Mattia Preti was a prominent Italian artist of the Baroque style that prevailed during the second half of the seventeenth century. Mattia Preti’s artistic contribution to St John’s Co-Cathedral is noted for his major work depicting the life to St John the Baptist on the vault of the Church and several altar paintings.
Mattia Preti's Life & Work
Preti was born in Taverna a town in Calabria and he was often referred to as Il Cavaliere Calabrese (the Calabrian Knight). Preti spent most of his life in Malta a time of prolific artistic activity and died in 1699, buried here in St John’s.
By 1630 Preti was in Rome and early apprenticeship is said to have been with the Caravaggisti which may account for his lifelong interest in the style of Caravaggio. Whilst in Rome he was influenced by a wide range of artists moving from the classical style of Guido Reni to the highly dramatic style of Peter Paul Rubens.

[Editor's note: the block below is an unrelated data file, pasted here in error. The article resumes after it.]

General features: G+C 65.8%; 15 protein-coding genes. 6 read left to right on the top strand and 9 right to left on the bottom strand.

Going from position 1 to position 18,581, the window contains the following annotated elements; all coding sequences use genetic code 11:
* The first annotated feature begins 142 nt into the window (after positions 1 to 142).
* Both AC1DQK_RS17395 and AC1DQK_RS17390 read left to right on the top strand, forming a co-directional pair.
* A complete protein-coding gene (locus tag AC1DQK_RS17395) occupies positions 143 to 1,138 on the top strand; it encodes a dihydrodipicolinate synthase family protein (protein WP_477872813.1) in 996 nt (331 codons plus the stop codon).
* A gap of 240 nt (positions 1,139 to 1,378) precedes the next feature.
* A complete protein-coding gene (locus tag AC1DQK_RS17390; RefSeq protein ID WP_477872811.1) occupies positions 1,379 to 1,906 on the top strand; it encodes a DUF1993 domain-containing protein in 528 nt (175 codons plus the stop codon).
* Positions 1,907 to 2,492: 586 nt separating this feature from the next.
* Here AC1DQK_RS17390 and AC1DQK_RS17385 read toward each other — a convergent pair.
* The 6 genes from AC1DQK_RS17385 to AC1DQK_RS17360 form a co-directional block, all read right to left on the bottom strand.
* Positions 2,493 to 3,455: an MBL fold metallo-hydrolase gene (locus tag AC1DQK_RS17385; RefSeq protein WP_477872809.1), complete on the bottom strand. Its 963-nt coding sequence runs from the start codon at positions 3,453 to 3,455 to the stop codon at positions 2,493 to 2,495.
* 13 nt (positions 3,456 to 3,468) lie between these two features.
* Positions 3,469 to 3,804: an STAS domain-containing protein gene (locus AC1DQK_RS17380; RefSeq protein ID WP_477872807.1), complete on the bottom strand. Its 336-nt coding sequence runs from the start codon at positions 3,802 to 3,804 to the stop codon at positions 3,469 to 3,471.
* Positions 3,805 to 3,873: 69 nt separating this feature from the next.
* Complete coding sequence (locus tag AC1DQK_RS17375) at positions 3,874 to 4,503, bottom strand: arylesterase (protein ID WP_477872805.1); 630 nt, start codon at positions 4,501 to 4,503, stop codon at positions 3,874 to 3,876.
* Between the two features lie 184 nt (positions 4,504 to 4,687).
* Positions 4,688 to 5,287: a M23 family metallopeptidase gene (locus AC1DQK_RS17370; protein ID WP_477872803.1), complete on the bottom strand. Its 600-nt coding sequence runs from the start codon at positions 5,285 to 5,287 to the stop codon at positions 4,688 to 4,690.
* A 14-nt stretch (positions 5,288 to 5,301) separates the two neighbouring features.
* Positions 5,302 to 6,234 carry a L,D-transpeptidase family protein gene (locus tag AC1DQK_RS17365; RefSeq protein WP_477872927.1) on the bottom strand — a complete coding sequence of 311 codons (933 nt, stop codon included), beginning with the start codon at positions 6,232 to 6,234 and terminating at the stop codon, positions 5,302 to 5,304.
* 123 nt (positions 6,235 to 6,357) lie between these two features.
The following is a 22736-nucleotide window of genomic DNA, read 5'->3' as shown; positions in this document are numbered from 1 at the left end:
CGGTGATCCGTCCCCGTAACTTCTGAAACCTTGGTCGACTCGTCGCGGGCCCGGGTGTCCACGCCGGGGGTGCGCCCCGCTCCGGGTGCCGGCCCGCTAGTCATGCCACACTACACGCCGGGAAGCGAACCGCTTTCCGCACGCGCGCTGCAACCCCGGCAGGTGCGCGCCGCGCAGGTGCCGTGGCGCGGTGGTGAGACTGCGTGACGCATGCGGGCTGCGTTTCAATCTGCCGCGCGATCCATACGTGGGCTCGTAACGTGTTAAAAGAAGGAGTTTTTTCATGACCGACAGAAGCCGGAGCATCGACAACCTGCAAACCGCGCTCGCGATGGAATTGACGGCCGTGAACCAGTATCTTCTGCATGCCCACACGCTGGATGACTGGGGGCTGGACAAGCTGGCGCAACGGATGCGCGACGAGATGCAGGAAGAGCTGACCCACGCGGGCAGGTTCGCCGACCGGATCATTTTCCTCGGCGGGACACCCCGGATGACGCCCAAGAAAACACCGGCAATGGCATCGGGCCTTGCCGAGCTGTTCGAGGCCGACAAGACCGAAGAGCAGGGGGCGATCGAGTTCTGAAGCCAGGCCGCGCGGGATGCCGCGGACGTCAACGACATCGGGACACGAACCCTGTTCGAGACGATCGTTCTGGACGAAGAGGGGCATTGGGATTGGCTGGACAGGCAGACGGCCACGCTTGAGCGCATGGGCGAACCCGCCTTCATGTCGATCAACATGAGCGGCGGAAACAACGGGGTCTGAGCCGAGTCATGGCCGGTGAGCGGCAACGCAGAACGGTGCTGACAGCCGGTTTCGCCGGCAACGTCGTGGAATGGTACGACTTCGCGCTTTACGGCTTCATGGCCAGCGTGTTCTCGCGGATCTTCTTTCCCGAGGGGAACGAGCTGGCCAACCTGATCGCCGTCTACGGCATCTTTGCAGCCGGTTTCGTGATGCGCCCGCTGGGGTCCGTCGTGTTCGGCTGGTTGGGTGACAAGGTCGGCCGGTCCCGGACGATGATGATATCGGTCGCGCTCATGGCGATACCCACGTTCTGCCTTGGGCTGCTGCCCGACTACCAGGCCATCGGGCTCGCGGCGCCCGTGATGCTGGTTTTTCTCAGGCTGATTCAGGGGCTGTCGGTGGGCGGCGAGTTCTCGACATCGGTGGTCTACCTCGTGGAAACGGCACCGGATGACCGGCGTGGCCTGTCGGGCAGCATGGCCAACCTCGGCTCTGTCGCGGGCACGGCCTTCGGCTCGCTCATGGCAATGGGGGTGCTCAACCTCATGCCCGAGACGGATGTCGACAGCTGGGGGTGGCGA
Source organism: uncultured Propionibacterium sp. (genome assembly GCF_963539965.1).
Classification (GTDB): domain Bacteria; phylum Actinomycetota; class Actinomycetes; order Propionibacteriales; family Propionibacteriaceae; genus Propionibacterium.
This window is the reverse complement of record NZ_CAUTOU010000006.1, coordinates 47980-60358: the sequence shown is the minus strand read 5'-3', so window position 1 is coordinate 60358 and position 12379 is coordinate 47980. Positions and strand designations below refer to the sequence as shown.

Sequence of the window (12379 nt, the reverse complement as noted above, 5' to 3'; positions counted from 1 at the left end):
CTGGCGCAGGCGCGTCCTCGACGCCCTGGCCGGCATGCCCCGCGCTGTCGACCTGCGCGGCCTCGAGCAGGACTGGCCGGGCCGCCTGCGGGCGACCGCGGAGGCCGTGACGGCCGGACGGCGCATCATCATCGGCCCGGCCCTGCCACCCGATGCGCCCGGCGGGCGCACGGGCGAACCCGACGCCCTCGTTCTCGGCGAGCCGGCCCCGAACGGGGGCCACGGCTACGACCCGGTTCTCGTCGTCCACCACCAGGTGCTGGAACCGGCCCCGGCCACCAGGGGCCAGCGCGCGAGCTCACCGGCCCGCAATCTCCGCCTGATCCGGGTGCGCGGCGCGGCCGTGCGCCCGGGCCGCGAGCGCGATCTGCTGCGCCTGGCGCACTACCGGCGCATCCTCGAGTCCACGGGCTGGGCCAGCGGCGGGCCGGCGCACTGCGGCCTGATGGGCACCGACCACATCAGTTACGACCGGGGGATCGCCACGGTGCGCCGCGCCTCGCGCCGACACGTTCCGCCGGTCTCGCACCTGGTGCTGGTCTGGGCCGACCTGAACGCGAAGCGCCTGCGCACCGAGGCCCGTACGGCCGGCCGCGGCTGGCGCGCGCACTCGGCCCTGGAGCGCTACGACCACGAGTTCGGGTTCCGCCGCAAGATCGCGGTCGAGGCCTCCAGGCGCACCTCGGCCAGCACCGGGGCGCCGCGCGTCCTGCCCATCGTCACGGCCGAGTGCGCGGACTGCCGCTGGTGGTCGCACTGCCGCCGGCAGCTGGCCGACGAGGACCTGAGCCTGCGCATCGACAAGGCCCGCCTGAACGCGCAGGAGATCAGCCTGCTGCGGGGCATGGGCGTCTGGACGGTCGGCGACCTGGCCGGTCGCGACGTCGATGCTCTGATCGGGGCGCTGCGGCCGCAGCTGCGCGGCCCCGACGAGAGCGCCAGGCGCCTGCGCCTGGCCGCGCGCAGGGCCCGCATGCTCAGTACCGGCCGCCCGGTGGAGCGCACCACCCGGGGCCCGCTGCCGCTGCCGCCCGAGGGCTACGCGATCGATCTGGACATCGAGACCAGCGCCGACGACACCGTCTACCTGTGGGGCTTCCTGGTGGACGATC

He returned to Rome for sporadic periods up until 1661 and painted frescoes for various other churches. Preti then moved again and spent most of 1656 – 1660 in Naples. Here, he was influenced by some of the major contemporary Neapolitan artists and the large fresco ‘ex-voto’ paintings of the plague that had struck the city. Whilst in Naples, Preti was commissioned to paint a picture of St Francis Xavier by Grand Master Martin de Redin for the Chapel of Aragon, Catalonia and Navarre.
In 1659, Preti came to Malta probably attracted to the island by the artist patronage of the Knights of the Order. The following Grand Master, Raphael Cotoner, accepted Preti’s offer to decorate the entire vault of the church with scenes from the life of St John the Baptist, the patron saint of the Order. Consequently, Preti was promoted to the rank of a Knight of Grace. He was also a capable architect, responsible for the design of Sarria Church in Floriana